Screwy sperm

My house sits up on a bluff across the creek from a popular “put in” spot for kayakers. A picture with my house incidentally in the background once graced the cover of Kayaking Magazine! From my vantage point, I can watch the boaters as they navigate the rocks and the bridge pylons where the creek water rushes through. I was recently reminded of the kayakers while reading some new research on sperm movement through the female reproductive tract.

Turns out sperm don’t swim like we thought they did. If you’ve ever had the pleasure of seeing sperm under the microscope (so fun to watch! I used to occasionally spot them when I was evaluating vaginal fluid for STIs), or in videos, they appear to be whipping their tails from side to side like an eel as they swim along. But, not so. Turns out our little swimmers are more like one-armed kayakers paddling only on one side. You know what happens to them – they go around in circles. What keeps the sperm going forward? Like a kayaker doing a roll, the sperm moves in rotation. The sperm is actually rotating and stroking, actually drilling its way along the waterway towards the egg. I expect it’s the same movement the lucky winner uses to bore its way into the ovum once it gets there. (I encourage you to watch the sperm swim to the “Flight of the Bumblebee” here.)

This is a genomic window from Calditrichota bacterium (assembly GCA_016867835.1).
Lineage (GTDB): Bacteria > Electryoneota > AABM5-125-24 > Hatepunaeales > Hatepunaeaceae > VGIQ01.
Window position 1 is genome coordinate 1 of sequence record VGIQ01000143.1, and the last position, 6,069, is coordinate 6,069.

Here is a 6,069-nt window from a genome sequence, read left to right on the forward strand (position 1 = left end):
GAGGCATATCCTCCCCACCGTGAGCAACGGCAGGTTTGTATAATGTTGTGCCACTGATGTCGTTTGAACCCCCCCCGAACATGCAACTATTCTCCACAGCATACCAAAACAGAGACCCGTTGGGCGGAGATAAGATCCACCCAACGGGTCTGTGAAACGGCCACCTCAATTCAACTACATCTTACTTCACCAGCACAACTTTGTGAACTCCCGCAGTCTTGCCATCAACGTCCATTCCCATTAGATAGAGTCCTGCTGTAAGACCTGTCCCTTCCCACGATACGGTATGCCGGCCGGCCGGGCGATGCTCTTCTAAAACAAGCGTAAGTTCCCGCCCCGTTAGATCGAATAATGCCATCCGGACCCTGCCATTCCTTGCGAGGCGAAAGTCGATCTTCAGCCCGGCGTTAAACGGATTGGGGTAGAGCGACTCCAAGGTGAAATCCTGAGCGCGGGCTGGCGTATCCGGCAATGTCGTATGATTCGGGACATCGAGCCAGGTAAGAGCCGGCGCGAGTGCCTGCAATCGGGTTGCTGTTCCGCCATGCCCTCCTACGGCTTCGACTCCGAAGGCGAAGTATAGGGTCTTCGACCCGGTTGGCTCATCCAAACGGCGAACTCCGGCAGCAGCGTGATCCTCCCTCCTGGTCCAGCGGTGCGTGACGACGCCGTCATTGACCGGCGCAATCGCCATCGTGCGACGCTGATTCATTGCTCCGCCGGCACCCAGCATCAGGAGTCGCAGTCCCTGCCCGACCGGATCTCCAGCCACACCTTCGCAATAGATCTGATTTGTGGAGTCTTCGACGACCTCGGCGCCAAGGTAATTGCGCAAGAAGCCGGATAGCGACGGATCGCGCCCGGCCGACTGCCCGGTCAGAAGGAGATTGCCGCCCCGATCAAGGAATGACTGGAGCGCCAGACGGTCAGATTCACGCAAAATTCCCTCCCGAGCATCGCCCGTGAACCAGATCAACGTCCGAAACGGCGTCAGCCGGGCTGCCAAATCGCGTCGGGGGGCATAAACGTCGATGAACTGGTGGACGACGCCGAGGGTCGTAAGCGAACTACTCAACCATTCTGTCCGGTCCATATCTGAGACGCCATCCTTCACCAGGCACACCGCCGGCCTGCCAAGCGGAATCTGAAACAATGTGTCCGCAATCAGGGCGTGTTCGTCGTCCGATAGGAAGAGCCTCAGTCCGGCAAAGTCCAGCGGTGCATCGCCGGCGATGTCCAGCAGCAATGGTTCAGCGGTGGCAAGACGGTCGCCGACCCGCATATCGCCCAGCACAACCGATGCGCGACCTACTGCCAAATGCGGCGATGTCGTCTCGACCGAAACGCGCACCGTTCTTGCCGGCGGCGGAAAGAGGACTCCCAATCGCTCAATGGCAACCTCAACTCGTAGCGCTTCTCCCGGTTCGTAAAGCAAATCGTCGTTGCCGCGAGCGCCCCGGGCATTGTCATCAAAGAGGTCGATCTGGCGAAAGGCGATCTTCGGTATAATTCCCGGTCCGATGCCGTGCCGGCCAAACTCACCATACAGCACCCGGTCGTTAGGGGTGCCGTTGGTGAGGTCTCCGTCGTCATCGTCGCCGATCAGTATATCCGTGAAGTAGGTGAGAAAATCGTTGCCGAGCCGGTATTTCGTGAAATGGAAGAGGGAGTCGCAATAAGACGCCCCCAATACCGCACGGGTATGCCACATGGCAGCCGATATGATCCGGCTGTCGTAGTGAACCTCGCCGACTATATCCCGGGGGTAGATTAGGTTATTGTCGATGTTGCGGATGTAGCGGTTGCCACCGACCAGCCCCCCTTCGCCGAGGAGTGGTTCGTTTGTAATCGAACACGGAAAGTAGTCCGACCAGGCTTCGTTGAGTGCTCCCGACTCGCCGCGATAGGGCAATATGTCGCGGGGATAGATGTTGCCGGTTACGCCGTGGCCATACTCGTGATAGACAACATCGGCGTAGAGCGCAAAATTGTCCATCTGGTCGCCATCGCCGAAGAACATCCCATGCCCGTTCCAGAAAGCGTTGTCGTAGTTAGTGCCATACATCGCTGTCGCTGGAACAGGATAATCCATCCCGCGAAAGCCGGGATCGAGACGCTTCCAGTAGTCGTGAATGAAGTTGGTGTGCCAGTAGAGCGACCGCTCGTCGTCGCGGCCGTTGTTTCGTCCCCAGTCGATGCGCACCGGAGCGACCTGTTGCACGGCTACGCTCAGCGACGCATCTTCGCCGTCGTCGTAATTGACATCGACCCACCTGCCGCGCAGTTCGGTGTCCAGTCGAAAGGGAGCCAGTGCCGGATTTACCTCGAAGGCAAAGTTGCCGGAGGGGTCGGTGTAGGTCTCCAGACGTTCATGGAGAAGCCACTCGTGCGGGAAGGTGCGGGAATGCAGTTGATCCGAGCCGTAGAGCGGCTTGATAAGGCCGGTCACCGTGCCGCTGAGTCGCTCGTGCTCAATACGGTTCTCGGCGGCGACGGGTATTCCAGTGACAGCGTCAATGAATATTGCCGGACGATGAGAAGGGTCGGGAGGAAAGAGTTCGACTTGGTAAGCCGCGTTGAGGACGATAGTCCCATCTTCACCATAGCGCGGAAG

Corkscrewing forward is not their only feat. Sperm are challenged when they reach narrow structures like fallopian tubes. The sperm are essentially swimming like spawning salmon upstream against the flow of fluid through the tubes. As the route narrows, the sperm are pushed back by the increased rate of flow. The weaker swimmers can’t fight against the tide, but the stronger (and smarter?) sperm swim to the walls where the flow is weaker and approach the pinch point from the side before making another attempt to sprint through the channel. Just like the kayakers do. The result is that only the strongest, healthiest sperm make it through the female obstacle course to the holy grail: the egg! But there’s even more to it than that.

We’ve known that the female reproductive tract is a sperm survival course where the swimmers are tested for their strength, geotracking ability, stamina, and their ‘major histocompatibility complex (MHC).” It’s more like an Iron Man competition than a swim meet. They must survive the acidic vaginal fluid, get through the molasses-like cervical mucus, fight off the antibodies that think they are foreign invaders (which they are), pick the right fallopian tube, and swim its entire 7-inch length (at the rate of about 1 inch every 15 minutes). Of the tens of millions of sperm in the ¾ teaspoon of semen that is released in a typical ejaculation, only about 250 reach the egg and only about ten percent of them are even capable of breaching the egg walls.

Now we find out that the egg is not just an innocent bystander in this whole process, like a princess at the end of a joust. Rather, she is actively reviewing the sperm CVs to decide which one she wants to recruit – another recent finding in human reproduction science. That sperm MCH I mentioned? It’s a bundle of genes that are programmed to fight infections. The egg wants to attract the sperm that has an MCH that contains genes that are different from the genes she herself has. That way, the offspring they create will be protected from a wider range of microbes and diseases. Ain’t she smart?!